By LEVI PULKKINEN
“My family would lose everything.”
That’s the argument made by a King County sex offender terrified his name will be publicized if the State Patrol releases the sex offender registry it maintains.
A married father of two convicted of sex crimes in 2009, the man is one of two low-level sex offenders brought forward by the American Civil Liberties Union in a lawsuit aimed at stopping the state from releasing the names of 21,000 registered sex offenders residing in Washington.
At issue in the lawsuit are “level one” offenders, convicts judged by police evaluators to pose the least risk of further sex crimes. The names of offenders deemed more likely to commit additional sex crimes – “level two” and “level three” offenders – are already broadcast on free, public websites maintained by state law enforcement.
Filing the potential class action lawsuit earlier this month, attorneys for the offenders contend their identities and addresses should not be released to a Franklin County woman who has requested the entire database under the state public records act.
Attorneys for the State Patrol argue that the database – like the criminal convictions underlying the registry – isn’t protected by state privacy law and should be released. They also note the database has previously been released to numerous civic and media organizations, including the YMCA.
On Thursday, a King County Superior Court judge issued a preliminary injunction blocking the release of the database until the case can be fully heard. Such orders are the norm in public records disclosure lawsuits – there wouldn’t be much point to it if documents are released before the case is decided.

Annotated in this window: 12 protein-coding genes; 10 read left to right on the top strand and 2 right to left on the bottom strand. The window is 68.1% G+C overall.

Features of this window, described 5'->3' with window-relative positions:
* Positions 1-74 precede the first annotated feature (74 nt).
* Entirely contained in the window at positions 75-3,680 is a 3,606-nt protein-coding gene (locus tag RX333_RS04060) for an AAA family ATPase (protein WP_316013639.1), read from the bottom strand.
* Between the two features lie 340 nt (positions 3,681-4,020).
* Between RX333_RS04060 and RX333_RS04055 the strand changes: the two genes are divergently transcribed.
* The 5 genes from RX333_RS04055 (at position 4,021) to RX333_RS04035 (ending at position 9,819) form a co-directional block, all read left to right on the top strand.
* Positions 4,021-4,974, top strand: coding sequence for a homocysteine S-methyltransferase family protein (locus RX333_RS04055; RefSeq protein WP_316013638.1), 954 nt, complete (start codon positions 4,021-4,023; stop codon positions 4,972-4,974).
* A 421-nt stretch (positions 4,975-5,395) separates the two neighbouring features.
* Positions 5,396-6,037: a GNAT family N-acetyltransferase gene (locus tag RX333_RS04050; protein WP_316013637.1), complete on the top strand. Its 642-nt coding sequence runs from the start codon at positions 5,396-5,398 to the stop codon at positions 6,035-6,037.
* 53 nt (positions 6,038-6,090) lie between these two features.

Represented by the ACLU and private attorneys, the offenders contend they should be able to live in the relative privacy afforded them by the “level one” classification.
Aside from administrative differences which lower the registration burden placed on them, level one offenders enjoy one big benefit over their higher-level contemporaries – their photos, names and crimes aren’t listed on the county sex offender sites. Additionally, while their past crimes are still reported to schools they attend, but police aren’t empowered to notify the community they live in.
That lower level of notoriety is earned by scoring well on a review conducted by law enforcement, and by meeting the obligations placed on them.
In a statement to the court, the King County man – “John Doe B” in the lawsuit – contended he’s complied with probation, reported any violations of his treatment plan and has avoided sanctions from his parole officer and counselor. Still, he could lose his job and shame his family if the larger community was better informed about his past.
“Knowing the public opinion about sex offenders, and the bias and hatred that many people have toward registered sex offenders, I’m worried about mental and physical abuse to my family and myself,” the man said in a Dec. 5 statement to the court.
Filing the lawsuit in King County Superior Court, attorneys for the offenders argued the State Patrol should not release its statewide database to Donna Zink, a resident and former mayor of Mesa. Reports in the Tri-City Herald and elsewhere indicate Zink has been attempting (Video Below) to compile a comprehensive list of Washington’s registered sex offenders.
In a statement Friday, ACLU of Washington staff attorney Vanessa Hernandez argued publicizing the database endangers offenders.
“Being identified publicly as a sex offender puts individuals at risk of being harassed, assaulted, or losing jobs and housing,” Hernandez said via an email sent by an ACLU spokesman. “The government should follow the state’s sex offender registration law, which says that names of these individuals should not be released automatically to the general public.”